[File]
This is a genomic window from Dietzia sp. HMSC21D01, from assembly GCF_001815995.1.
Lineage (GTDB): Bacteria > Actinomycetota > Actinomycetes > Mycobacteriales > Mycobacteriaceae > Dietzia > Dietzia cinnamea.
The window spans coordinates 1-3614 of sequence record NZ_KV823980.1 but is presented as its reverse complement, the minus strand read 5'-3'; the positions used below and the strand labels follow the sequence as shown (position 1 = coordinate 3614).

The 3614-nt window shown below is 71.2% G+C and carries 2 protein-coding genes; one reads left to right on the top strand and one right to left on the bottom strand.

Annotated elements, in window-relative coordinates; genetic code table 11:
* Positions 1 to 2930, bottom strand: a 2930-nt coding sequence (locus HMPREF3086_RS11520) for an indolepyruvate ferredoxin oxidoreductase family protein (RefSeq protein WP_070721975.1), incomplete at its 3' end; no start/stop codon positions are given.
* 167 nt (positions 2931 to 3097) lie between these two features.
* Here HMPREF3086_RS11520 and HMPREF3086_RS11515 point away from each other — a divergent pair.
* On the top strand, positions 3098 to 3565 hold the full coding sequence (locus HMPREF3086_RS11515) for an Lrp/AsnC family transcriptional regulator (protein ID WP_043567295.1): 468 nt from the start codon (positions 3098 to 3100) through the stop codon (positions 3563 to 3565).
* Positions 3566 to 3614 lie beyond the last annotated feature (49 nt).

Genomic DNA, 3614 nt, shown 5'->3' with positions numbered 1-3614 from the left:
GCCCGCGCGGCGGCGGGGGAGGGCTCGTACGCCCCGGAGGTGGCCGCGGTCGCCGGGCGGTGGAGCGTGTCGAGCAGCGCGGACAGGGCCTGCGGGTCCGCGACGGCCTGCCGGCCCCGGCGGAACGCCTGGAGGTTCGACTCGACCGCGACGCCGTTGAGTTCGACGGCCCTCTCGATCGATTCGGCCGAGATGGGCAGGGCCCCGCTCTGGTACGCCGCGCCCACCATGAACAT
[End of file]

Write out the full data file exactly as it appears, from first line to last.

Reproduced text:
This is a genomic window from Dietzia sp. HMSC21D01, from assembly GCF_001815995.1.
Lineage (GTDB): Bacteria > Actinomycetota > Actinomycetes > Mycobacteriales > Mycobacteriaceae > Dietzia > Dietzia cinnamea.
The window spans coordinates 1-3614 of sequence record NZ_KV823980.1 but is presented as its reverse complement, the minus strand read 5'-3'; the positions used below and the strand labels follow the sequence as shown (position 1 = coordinate 3614).

The 3614-nt window shown below is 71.2% G+C and carries 2 protein-coding genes; one reads left to right on the top strand and one right to left on the bottom strand.

Annotated elements, in window-relative coordinates; genetic code table 11:
* Positions 1 to 2930, bottom strand: a 2930-nt coding sequence (locus HMPREF3086_RS11520) for an indolepyruvate ferredoxin oxidoreductase family protein (RefSeq protein WP_070721975.1), incomplete at its 3' end; no start/stop codon positions are given.
* 167 nt (positions 2931 to 3097) lie between these two features.
* Here HMPREF3086_RS11520 and HMPREF3086_RS11515 point away from each other — a divergent pair.
* On the top strand, positions 3098 to 3565 hold the full coding sequence (locus HMPREF3086_RS11515) for an Lrp/AsnC family transcriptional regulator (protein ID WP_043567295.1): 468 nt from the start codon (positions 3098 to 3100) through the stop codon (positions 3563 to 3565).
* Positions 3566 to 3614 lie beyond the last annotated feature (49 nt).

Genomic DNA, 3614 nt, shown 5'->3' with positions numbered 1-3614 from the left:
GCCCGCGCGGCGGCGGGGGAGGGCTCGTACGCCCCGGAGGTGGCCGCGGTCGCCGGGCGGTGGAGCGTGTCGAGCAGCGCGGACAGGGCCTGCGGGTCCGCGACGGCCTGCCGGCCCCGGCGGAACGCCTGGAGGTTCGACTCGACCGCGACGCCGTTGAGTTCGACGGCCCTCTCGATCGATTCGGCCGAGATGGGCAGGGCCCCGCTCTGGTACGCCGCGCCCACCATGAACAT